India’s lunar lander and rover have been put to bed as the Sun begins to set on the Moon, the country’s space research agency Isro has said, the BBC reports.
They have been put in “sleep mode” and “will fall asleep next to each other once the solar power is depleted and the battery is drained,” it said.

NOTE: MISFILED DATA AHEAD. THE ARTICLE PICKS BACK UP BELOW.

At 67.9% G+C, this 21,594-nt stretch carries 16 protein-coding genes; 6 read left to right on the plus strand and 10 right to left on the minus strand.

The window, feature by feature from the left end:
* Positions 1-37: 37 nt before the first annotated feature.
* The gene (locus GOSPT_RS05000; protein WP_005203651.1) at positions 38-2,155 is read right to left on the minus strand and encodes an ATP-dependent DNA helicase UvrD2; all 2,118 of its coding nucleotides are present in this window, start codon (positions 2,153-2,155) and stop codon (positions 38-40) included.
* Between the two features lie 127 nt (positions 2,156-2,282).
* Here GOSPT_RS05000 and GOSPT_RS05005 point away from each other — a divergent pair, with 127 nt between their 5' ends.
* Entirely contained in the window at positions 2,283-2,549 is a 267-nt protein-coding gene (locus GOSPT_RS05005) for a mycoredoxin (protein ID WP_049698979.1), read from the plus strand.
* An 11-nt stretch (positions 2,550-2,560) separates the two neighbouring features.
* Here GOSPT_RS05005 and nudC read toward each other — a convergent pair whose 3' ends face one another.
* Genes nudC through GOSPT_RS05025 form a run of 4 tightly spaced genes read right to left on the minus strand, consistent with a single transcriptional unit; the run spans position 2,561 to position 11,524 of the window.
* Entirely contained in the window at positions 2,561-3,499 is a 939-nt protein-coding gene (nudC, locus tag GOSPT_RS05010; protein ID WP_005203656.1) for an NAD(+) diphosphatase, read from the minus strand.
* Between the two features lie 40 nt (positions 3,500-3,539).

Isro added that it hoped they would reawaken “around 22 September” when the next lunar day starts.
The lander and rover need sunlight to charge their batteries and function.
The Vikram lander – carrying a rover called Pragyaan in its belly – touched down on the Moon’s little-explored south pole on 23 August.
With that India became the first country to land near the lunar south pole. It also joined an elite club of countries to achieve a soft landing on the Moon, after the US, the former Soviet Union and China.